2. Writing for industry blogs. Make sure the articles include a link to your website and a mention in your bio that you’re a leading writer in that industry.
  3. Publishing in trade publications.
  4. Attending conferences (virtual and live when they become available again) at least twice a year. Conferences take an investment, but they’re unparalleled opportunities to meet lots of people within the niche. Some of them will be actively looking for writers, too!

When you lean into your niche and/or specialty this way, clients will start finding you.

How to Assess a Client’s Value

Look to see whether they’re active within the industry. Do they participate in forums, trade shows, and conferences? Do they advertise in trade journals?

Do they use the service you offer? If you’re a blogging specialist, it doesn’t make sense to pursue companies that don’t have a blog, or whose blog is neglected. “It might seem they really need my services, but they’re not the ones who value a blog. It will probably require a lot of education for me to convince them they could use my services,” Heather explained.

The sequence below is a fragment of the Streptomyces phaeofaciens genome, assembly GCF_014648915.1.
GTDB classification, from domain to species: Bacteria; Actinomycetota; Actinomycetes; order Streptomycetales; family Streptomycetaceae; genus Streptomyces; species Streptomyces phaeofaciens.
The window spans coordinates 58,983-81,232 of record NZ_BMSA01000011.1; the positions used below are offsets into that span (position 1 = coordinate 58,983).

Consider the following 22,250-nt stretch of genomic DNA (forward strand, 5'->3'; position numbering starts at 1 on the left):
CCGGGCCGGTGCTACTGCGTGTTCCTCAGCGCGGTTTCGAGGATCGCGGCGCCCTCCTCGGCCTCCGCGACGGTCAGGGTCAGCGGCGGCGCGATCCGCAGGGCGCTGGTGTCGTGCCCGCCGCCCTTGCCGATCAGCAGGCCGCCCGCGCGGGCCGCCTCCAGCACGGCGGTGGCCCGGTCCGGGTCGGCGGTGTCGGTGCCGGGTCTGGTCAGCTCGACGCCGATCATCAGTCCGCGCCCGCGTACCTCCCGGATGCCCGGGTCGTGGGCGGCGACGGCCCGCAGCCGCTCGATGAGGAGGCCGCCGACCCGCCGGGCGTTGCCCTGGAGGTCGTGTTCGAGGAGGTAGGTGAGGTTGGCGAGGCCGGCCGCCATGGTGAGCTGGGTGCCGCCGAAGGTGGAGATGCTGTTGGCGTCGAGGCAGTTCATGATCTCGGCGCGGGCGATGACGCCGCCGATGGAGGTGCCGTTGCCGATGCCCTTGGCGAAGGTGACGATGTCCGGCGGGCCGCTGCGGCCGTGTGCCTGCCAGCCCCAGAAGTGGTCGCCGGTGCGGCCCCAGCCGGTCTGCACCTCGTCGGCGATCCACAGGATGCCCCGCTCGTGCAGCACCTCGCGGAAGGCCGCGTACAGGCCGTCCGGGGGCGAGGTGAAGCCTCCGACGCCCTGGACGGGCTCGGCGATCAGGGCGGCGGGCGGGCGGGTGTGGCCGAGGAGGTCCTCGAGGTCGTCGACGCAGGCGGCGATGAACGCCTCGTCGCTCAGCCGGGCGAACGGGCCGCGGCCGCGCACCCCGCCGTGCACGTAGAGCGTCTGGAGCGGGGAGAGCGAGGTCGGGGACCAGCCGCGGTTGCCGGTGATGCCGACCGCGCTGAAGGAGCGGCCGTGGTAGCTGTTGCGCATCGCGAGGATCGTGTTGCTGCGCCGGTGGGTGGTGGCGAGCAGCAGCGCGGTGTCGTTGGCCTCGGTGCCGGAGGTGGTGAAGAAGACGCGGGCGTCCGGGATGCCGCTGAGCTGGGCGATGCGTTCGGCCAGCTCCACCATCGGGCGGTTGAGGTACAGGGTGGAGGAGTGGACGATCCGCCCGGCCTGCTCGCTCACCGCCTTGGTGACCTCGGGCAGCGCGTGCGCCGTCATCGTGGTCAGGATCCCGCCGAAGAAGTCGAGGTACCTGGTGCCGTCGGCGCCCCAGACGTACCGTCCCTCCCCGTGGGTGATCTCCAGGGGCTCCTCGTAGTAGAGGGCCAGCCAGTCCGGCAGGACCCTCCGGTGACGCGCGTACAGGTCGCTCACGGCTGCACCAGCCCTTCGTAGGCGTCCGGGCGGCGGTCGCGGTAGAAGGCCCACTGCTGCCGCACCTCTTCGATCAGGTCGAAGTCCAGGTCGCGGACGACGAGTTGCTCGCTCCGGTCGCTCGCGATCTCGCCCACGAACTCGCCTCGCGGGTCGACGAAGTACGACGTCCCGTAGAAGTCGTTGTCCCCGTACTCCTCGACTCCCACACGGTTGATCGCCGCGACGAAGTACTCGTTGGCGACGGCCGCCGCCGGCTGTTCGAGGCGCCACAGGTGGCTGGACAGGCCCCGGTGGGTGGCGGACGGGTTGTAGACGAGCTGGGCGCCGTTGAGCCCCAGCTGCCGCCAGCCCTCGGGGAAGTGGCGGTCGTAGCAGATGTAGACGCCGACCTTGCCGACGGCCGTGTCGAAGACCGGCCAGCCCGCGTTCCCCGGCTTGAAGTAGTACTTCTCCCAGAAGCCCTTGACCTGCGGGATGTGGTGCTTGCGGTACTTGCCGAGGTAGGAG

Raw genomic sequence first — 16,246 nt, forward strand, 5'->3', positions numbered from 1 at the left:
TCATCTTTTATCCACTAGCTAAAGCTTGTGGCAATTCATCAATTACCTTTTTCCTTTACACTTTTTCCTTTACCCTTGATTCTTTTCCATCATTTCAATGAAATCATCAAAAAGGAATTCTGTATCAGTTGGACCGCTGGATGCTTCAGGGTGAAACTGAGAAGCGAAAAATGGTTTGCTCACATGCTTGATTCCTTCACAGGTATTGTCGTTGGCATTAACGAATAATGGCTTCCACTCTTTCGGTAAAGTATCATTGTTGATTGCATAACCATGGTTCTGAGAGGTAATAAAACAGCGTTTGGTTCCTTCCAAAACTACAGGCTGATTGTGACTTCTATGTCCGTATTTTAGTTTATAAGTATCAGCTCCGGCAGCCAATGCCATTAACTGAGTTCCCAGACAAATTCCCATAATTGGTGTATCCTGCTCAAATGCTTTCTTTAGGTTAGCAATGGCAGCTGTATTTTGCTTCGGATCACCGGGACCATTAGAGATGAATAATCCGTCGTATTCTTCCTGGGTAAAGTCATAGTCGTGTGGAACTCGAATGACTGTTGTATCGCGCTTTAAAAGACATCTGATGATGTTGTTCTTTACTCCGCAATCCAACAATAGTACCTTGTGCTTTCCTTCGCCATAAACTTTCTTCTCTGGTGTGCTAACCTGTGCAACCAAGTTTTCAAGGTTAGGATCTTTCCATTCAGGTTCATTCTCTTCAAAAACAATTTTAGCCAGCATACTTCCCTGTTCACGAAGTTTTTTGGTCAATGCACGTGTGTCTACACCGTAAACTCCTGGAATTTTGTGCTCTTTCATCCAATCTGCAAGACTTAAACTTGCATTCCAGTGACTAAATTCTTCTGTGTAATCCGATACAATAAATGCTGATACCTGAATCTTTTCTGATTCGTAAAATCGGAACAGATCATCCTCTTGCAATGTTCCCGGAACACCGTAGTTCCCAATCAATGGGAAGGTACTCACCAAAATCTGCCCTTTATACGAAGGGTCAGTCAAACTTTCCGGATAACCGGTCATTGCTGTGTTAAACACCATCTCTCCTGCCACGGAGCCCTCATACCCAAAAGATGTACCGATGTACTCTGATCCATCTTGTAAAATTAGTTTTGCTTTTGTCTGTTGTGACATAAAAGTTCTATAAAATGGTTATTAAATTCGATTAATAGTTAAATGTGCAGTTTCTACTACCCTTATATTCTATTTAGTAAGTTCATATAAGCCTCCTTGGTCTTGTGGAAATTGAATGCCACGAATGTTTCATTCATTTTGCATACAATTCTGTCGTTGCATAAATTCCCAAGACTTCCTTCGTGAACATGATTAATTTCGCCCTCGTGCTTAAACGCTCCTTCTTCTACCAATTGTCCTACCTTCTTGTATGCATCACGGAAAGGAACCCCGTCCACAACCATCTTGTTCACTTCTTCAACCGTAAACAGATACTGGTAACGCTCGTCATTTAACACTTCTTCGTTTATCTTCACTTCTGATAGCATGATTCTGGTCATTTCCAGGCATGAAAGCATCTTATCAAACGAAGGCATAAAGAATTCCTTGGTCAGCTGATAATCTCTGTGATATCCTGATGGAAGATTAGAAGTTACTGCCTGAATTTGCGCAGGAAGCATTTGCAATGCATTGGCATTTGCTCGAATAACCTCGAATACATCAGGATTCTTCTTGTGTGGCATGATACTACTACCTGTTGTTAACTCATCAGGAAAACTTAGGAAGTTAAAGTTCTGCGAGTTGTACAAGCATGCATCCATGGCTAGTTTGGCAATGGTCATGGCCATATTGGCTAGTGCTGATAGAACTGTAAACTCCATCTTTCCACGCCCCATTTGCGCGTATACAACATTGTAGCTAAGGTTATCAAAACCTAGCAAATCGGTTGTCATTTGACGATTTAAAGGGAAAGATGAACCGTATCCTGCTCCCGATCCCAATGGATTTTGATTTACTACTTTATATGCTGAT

The company’s website can tell you whether they invest in their business. If a website is old or not well maintained, it’s a strong indication they won’t value what you offer.

Become Referrable

When you become a recognized authority in your niche, you make it easy for clients to refer new prospects to you.

“If you’re a writer and that’s what people know about you, they’re not totally sure what you do. They can say, ‘Heather is a great writer,’” Heather noted.

“That doesn’t have the same weight in a referral as saying, ‘Heather is a great writer in the preparedness space’ or ‘Heather is a really good UX copywriter.’ There’s more meat to that, it’s more specific, so people remember it better and pay more attention to it.”

“Referrals are wonderful,” Heather added. “When I get work on referral, most don’t even ask for samples. It’s just, ‘Hey, so-and-so referred you, and do you have time in your calendar?’ That’s the extent of the conversation.”

3 Quick Marketing Plans

Heather offered three plans to help you, whether you’re niching, specializing, or doing a hybrid. Each plan will help you attract high-value clients.

1. Niche Marketing

After you’ve set up your website and LinkedIn profile, plan to blog twice a month, guest on podcasts and in trade publications, and get active on LinkedIn.